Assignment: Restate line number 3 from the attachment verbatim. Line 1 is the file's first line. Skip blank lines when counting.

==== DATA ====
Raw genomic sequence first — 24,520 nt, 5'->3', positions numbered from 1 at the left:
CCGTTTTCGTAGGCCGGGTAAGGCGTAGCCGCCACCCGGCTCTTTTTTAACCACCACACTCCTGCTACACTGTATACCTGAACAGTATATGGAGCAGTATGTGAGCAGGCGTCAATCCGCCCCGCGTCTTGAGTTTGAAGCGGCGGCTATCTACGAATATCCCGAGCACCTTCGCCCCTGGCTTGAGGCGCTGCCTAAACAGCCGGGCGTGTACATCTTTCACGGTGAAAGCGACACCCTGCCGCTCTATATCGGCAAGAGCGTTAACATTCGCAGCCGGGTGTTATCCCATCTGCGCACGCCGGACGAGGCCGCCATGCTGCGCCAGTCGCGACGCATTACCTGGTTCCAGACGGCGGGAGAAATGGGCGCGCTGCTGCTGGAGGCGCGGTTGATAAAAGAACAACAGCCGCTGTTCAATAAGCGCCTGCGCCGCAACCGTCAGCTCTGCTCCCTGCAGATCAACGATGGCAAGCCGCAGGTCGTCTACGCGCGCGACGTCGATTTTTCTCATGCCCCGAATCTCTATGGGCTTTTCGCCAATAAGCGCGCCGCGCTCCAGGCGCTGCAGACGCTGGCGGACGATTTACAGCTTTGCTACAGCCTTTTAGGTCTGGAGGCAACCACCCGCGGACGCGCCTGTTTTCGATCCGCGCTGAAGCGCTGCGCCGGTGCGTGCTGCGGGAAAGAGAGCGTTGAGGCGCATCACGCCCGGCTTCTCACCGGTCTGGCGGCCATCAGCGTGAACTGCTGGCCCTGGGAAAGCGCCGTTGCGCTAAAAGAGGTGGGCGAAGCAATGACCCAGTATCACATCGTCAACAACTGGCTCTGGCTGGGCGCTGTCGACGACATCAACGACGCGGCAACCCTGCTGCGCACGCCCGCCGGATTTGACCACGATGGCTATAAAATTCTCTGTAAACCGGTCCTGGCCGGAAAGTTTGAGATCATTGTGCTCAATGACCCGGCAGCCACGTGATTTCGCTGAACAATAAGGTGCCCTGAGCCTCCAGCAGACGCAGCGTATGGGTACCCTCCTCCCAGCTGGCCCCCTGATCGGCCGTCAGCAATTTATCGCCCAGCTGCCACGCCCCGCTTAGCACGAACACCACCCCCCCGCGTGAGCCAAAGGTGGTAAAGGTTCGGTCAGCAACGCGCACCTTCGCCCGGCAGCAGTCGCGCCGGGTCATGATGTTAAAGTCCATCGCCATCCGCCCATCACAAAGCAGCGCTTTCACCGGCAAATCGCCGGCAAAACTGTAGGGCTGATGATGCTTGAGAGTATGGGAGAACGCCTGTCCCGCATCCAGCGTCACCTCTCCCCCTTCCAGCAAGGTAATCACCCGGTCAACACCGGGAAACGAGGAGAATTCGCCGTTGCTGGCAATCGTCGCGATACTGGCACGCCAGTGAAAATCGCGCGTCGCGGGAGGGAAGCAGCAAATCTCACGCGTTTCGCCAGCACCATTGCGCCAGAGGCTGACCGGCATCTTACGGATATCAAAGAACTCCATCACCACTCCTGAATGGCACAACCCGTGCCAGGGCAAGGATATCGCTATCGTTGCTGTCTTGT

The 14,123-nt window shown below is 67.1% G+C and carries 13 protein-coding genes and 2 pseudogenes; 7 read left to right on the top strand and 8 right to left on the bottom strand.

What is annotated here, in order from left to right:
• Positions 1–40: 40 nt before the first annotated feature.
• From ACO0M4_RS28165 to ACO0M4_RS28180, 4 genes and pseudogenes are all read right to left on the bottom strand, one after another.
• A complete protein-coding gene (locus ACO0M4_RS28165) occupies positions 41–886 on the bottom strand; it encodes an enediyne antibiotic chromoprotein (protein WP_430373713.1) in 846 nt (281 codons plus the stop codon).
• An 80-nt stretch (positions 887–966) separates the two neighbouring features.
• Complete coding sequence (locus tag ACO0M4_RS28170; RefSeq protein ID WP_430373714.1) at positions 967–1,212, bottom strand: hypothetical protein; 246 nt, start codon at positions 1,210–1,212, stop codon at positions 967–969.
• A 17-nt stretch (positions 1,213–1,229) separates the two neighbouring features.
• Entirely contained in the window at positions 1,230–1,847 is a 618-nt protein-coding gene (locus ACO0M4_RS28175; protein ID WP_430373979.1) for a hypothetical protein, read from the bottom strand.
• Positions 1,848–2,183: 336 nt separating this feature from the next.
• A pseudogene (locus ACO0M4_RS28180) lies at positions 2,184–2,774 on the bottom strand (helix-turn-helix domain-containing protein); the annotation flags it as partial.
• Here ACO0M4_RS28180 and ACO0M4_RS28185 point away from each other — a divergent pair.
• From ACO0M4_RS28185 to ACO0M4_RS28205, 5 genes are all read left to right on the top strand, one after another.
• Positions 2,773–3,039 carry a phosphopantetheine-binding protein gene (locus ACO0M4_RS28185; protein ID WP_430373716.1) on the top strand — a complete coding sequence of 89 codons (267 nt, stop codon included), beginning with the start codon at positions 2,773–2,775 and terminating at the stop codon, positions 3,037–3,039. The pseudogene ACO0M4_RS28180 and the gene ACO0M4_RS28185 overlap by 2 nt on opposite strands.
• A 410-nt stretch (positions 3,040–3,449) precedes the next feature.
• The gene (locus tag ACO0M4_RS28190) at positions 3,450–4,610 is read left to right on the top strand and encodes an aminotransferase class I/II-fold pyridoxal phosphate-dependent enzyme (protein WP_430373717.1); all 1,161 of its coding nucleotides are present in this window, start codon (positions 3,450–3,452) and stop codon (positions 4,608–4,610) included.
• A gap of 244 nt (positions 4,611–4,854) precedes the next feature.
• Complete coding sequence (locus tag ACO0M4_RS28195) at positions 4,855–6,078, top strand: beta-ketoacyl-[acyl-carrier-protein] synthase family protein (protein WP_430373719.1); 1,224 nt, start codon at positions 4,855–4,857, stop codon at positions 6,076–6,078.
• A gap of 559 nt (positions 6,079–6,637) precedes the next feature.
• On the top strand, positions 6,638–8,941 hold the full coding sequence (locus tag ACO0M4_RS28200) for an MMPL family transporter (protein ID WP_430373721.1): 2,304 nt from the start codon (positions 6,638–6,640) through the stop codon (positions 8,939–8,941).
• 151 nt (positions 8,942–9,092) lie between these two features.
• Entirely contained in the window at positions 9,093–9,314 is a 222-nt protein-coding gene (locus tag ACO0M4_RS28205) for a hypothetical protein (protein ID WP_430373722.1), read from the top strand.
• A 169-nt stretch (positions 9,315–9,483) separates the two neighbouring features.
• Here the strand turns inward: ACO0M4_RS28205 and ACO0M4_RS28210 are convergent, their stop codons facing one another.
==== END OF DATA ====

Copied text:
The 14,123-nt window shown below is 67.1% G+C and carries 13 protein-coding genes and 2 pseudogenes; 7 read left to right on the top strand and 8 right to left on the bottom strand.